Police suspect check-forging ring targeting southern Wisconsin banks

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Frank Schultz
September 1, 2015

EVANSVILLE—Small-town bankers, beware.

Someone in the Milwaukee area has come up with a scheme to defraud you of thousands of dollars.

In two similar cases, two men were charged in Rock County Court last week with trying to cash forged checks at banks in Evansville and Milton.

Both men said they had been approached in Milwaukee and asked to cash the checks so that the checks' owners, who were going through divorces, could keep the money from their wives, according to criminal complaints.

Lt. Jay Koehler of the Evansville Police Department already was dealing with two bogus checks cashed at the Greenwood State Bank and one unsuccessful attempt when he found out Tuesday of the similar case in Milton.

Koehler also knows of two successfully cashed bogus checks at a bank in Lake Mills.

“I'm sure some more will turn up,” Koehler said.

Facing forgery charges are David J. Abel, 57, of Oak Creek, in the Evansville case, and Justin M. Orlando, 32, in the Milton case.

Orlando, who told police he is homeless and lives on the streets in Milwaukee, tried to cash a check at First Community Bank in Milton.

Both men walked into the banks Aug. 25.

In both cases, the men tried to cash checks of more than $4,000, but bank staffs alerted police, and they were arrested, according to the criminal complaints.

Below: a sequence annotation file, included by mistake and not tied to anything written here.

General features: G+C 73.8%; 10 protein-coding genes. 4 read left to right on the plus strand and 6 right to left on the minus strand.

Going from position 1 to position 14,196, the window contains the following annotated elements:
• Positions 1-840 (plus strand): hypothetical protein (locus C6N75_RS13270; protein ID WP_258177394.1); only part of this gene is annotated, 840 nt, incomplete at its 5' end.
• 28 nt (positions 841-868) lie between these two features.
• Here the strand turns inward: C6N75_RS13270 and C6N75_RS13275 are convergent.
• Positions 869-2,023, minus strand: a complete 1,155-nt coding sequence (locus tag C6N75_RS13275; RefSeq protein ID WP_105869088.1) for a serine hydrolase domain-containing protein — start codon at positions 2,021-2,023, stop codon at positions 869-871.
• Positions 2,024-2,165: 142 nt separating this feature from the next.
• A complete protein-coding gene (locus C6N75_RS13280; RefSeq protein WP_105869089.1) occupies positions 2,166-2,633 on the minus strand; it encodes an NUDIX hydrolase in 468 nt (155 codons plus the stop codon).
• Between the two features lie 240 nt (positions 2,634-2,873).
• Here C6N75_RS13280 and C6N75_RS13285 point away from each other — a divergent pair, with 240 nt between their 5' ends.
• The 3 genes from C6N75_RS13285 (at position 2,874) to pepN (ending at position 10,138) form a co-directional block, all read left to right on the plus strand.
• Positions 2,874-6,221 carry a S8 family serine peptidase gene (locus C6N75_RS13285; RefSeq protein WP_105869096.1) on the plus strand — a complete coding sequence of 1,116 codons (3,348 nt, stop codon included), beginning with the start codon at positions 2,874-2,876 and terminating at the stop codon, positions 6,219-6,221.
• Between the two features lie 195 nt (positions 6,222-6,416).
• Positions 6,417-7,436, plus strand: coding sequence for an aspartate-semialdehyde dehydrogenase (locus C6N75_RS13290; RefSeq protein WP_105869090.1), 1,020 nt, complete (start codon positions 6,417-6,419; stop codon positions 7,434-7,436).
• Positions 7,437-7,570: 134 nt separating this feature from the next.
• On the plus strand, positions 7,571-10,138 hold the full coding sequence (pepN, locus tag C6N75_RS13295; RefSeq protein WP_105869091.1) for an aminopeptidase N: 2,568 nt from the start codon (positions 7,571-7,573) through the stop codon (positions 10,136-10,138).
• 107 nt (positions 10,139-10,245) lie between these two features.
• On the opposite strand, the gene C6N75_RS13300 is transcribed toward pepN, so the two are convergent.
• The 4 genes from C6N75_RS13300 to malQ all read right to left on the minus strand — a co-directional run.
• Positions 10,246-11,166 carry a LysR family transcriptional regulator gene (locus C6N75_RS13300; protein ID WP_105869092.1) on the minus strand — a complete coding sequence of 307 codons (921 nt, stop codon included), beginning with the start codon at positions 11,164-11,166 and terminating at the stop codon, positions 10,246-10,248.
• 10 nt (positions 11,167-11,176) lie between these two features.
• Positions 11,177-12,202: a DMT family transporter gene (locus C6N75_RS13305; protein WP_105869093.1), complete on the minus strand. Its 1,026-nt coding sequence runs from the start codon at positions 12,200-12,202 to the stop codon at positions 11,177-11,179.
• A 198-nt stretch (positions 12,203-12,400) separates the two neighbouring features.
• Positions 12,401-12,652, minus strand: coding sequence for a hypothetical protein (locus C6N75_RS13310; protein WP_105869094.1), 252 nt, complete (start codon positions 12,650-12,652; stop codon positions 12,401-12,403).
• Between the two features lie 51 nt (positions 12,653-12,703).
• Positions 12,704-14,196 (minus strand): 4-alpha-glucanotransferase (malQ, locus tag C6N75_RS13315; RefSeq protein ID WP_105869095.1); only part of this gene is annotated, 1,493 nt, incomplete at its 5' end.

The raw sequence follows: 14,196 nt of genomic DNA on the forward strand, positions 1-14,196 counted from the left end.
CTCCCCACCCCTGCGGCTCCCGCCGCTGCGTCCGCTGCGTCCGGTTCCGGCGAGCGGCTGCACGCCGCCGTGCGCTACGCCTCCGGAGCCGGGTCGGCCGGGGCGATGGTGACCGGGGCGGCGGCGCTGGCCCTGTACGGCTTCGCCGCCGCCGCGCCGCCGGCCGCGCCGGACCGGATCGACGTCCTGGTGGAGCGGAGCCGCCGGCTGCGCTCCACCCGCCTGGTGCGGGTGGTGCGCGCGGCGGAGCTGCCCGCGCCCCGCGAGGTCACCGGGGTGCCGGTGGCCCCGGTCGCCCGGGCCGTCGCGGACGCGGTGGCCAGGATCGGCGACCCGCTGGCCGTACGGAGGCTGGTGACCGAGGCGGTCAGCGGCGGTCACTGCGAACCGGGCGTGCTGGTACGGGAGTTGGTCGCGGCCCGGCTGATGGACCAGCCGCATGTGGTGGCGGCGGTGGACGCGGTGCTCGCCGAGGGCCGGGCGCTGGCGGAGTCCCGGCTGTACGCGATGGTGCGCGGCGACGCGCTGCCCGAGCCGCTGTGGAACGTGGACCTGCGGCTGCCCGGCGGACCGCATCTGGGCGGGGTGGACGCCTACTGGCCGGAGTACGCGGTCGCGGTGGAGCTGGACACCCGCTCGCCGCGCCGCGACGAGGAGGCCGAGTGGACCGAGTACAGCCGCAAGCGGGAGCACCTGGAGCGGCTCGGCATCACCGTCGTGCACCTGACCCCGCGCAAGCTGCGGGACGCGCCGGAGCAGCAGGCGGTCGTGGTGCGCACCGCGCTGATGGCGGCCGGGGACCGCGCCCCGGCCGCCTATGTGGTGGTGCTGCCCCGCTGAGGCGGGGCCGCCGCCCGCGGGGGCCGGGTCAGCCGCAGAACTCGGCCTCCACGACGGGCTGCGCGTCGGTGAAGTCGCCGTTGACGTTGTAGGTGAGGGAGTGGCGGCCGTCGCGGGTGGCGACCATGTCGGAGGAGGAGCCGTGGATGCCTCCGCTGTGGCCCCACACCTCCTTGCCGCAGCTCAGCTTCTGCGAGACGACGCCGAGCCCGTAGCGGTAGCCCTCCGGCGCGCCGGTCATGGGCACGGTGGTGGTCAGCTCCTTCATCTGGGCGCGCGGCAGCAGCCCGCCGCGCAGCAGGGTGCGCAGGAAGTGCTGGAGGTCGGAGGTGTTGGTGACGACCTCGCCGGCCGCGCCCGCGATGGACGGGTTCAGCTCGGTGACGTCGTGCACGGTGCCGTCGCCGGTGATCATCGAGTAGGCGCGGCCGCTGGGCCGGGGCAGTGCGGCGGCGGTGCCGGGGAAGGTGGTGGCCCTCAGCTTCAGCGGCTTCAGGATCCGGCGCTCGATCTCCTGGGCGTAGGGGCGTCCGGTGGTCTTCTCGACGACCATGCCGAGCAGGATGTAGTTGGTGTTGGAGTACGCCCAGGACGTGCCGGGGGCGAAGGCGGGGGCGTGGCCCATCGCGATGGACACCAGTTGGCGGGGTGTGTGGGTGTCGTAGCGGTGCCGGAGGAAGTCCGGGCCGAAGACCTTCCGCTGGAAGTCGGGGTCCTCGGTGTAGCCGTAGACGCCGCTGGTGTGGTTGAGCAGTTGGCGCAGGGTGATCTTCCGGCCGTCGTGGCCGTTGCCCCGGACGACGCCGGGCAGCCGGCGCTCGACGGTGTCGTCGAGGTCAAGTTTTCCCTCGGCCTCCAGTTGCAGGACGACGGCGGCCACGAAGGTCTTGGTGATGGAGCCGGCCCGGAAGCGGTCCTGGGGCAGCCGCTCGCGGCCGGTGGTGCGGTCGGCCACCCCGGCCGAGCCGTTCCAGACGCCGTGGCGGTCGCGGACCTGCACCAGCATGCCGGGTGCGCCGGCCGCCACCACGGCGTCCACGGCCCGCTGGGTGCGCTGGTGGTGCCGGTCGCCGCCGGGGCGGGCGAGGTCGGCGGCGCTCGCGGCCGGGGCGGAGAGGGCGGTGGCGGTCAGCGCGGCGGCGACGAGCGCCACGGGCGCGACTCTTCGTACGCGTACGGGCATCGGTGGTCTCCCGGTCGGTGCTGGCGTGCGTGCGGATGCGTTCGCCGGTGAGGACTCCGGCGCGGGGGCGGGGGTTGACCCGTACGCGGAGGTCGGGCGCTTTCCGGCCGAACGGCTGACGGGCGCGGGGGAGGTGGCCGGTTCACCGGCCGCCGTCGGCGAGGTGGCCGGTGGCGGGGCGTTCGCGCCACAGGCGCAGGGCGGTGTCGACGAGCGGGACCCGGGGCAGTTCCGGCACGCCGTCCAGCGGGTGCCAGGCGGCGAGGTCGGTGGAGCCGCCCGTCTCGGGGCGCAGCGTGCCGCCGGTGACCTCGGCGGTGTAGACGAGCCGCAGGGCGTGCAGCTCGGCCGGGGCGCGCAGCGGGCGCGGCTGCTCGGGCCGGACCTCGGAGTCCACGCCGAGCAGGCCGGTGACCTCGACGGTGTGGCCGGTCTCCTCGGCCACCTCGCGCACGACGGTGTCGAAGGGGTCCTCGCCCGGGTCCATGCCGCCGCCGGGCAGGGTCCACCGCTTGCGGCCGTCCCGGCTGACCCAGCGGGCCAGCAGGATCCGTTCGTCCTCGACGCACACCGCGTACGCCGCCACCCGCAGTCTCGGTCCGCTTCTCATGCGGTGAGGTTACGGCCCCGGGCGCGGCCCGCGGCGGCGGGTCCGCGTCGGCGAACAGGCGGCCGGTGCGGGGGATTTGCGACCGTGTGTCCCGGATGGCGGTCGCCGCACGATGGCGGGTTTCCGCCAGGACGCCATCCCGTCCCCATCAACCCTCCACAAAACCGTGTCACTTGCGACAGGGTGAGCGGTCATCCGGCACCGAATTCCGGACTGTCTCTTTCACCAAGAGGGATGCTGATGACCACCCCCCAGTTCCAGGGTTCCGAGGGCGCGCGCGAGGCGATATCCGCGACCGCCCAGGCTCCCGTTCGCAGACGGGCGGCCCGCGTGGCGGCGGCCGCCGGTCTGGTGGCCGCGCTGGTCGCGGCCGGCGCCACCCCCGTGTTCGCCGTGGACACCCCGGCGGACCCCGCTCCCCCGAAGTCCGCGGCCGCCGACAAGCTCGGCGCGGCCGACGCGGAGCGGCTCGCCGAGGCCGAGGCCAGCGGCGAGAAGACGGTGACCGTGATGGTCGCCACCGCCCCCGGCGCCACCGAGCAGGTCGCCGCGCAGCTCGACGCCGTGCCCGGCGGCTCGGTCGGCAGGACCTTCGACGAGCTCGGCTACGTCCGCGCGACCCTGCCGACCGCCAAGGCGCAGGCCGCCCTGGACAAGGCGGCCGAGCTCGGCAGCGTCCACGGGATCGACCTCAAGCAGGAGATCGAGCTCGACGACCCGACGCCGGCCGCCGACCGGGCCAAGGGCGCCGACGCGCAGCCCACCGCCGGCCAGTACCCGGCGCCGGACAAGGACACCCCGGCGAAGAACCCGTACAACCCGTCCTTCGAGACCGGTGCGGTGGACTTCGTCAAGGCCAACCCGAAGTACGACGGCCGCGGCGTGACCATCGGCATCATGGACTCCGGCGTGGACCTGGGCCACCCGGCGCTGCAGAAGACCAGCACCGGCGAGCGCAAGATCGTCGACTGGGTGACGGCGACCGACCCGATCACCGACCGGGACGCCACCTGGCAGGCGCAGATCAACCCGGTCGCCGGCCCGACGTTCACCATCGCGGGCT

Koehler said it appears someone is stealing mail from businesses to find checks, which are duplicated and made to look as though they are made out to the people who try to cash them.

Koehler suspects the check forgers are using drug-addicted people who need cash.

In the Evansville case, the teller recognized Abel's check as being similar to two bogus checks that someone successfully cashed the day before, according to the complaint.

Abel had showed up with a $4,389 check from an Evansville contractor made payable to himself, according to the complaint.

Abel told police he met someone driving a white car just south of downtown Milwaukee who asked him to cash a check and who gave him a suit and tie to wear.

The person told Abel he didn't think a bank would cash a check from someone dressed as Abel was originally dressed, according to the complaint.

Police found a price tag affixed to the suit Abel was wearing.

In the Milton case, Orlando presented a check from a Milton business for $4,178, according to the complaint.

Orlando said he was having lunch at a rescue mission Aug. 24 when two men pulled up and asked if he wanted to make some money.

Orlando said he got into a white Chevrolet Impala that had a sticker from Texas on it. He recognized another man in the car as “Jeremy,” whom he knows from the mission.

Two men in the front seat drove them to a hotel in Racine for the night. The next morning they met another car, a black Ford Focus, in a Wal-Mart parking lot in Sturtevant.

Orlando said he and Jeremy got into the Focus, which drove them to Milton, where one of the men picked up two checks near the intersection of Elm Street and Golden Lane, according to the complaint. One check was made out to Orlando and one to Jeremy.

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